Pappademas: The most memorable Empire song of the season so far is “Good People,” the keep-your-head-up ballad Hakeem and Jamal wrote for Andre after Rhonda’s accident and subsequent miscarriage, because it allows us to imagine the deleted scene where Hakeem turns to Jamal and says, “Yo, this track is fire, but do you know what this song about our brother’s dead baby needs, fam? A SEXY SPOKEN-WORD BREAKDOWN, that’s what,” and then jumps in the booth to spit one. The second most memorable song is whatever song Hakeem’s girl group Mirage à Trois were rehearsing in the scene where they’re struggling to nail the choreography for an upcoming appearance on NPR’s "Tiny Desk Concert," because unless you’re going to meet the high standard of fierce hip-hop dancing set by Jeff Tweedy and Ben Folds, you best keep your weak shit away from NPR’s tiny desk. This is another Mirage à Trois song. It’s fine. Have we come to a consensus about whether or not Mirage à Trois are supposed to be good? They totally sound like a girl group half-assedly Svengali’d by a teenage rap mogul preoccupied with Shakespearean familial rivalries and the Oedipal affair he’s having with an older, married lesbian fashion designer, but I’m not sure that’s on purpose.

Aaron: My attention wandered until Yo Gotti comes in talkin’ that shit: “She gon’ back that ass up like a iCloud.” Love that dude. But in the context of the show, I guess this is a strong follow-up to “Drip Drop” for Hakeem. And no, I can’t believe I just wrote “this is a strong follow-up to ‘Drip Drop’ for Hakeem.”

Garvey: “Back that ass up like a iCloud” fits into my theory that Yo Gotti has devoted his late career to the unpacking of digital nihilism. He outlined his acute Instagram addiction and erratic serial following habits on “Down in the DMs”; now he’s in the club but his mind’s drifting to cloud storage. I feel you, man! Anyway, this is the best “Back That Ass Up” interpolation I’ve heard this year, but the other one was on Iggy Azalea’s “Team” so, you know.

Wallace: “Life’s but a walking shadow, a poor player that struts and frets his hour upon the stage and then is heard no more. It is a tale told by an idiot, full of sound and fury, and signifying nothing.” The beat slaps, though.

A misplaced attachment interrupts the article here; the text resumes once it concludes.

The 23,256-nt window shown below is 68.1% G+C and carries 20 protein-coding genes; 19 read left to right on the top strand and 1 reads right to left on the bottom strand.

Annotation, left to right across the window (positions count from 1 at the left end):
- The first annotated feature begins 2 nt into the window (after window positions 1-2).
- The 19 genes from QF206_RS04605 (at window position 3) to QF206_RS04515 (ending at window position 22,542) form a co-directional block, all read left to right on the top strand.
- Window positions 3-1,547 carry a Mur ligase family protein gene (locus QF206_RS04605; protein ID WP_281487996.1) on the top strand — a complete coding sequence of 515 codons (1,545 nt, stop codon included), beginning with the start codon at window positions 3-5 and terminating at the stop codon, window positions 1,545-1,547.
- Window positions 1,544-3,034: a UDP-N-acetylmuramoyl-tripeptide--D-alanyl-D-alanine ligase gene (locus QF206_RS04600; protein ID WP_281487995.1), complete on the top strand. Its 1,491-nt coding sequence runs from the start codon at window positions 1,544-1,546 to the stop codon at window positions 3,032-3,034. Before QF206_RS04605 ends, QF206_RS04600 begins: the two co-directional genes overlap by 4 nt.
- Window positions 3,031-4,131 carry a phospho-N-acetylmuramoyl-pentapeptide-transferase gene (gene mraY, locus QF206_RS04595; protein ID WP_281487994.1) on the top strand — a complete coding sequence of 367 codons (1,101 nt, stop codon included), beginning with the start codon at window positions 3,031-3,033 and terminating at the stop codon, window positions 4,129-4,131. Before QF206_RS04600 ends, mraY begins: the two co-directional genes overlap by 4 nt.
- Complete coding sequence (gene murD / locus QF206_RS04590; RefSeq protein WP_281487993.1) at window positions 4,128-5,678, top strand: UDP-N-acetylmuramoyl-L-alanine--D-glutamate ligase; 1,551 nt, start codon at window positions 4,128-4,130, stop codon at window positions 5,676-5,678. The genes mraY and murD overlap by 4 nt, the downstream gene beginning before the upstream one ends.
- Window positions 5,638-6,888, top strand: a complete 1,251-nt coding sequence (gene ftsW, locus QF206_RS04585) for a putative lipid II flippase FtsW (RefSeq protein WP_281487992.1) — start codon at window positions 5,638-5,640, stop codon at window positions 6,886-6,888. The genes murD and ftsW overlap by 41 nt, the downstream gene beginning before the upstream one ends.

Nick Jonas, "Champagne Problems"

Madison III: I'm not sure what the problems are in this song. Is he calling his love woes "champagne problems," meaning that they're superfluous? Or does he take the phrase "champagne problems" literally and mean that he can only solve his problems with champagne? Confusing phrase usage aside, this song kinda goes in. It at least bangs harder than his song with Tove Lo, and I'm glad Nick's serving us the antidote to Zayn's sleepy album. I wasn't really even expecting new music from Nick this year, so this seems like a welcome treat as the summer is almost upon us.

Pappademas: Sham Jason Derulo for my fake friends.

Wallace: Making Jason Derulo the icon of realness is just downright crazy, and yet not entirely wrong, for these are the days in which we live. Jonas doesn’t reach as far out of his zone as he did on “Close” and that’s good. It was hard to buy deep, art house Nick Jonas. Much easier to take sensitive club bro Nick Jonas. He’s best when he’s precisely as passionate as he is bland and that’s this song: A masterwork of pedestrian electro-pop with an off-the-rack club hook that works just fine.

Garvey: I am willing to die on this lonely hill: Jason Derulo put out a better R&B album than The Weeknd last year. Selling a hook like this requires Derulo’s unique lack of personality — his essential paradox! But as a reprisal of Nick’s “Jealous,” which had a point of view (if kind of a douchey one), this feels a little halfhearted.

Hopper: “Oh, you were drunk, Zayn? And doing it with a model? Well I was blacked out and fuckkkkkkin'. In the club. On champagne. PS: MY NECK.”

Aaron: It’s strange to say, but “Jealous” may have been Nick’s ceiling. His latest stuff makes me think Justin Timberlake is a Stevie Wonder mid-’70s genius, and that’s not something I would ever choose to think on my own. Or maybe I just like Nick’s softer, fake-R&B pop over his harder, hot-bod pop. “Close” was a little closer to the former than the latter and it had Tove Lo, so advantage “Close” for me. Here, he and his lady are breaking up again so they guzzle bubbly and take off their clothes but it still feels wrong and they still keep drinking. Nick’s voice sounds likably pliable but the throw-every-synth-gimmick-at-the-wall, Auto-Tuned chorus is ghost-of-Dr. Luke overkill, and that’s some bad boogie these days. I need a drink.

Kaytranada feat. Anderson .Paak, "GLOWED UP"

Madison III: This is a fucking delight. It has a casual party vibe that almost reminds me of some old school N.E.R.D joint, plus the video! Kaytranada is getting a shape-up while holding a snake. I not only want to hear this all the time, I want to be his best friend.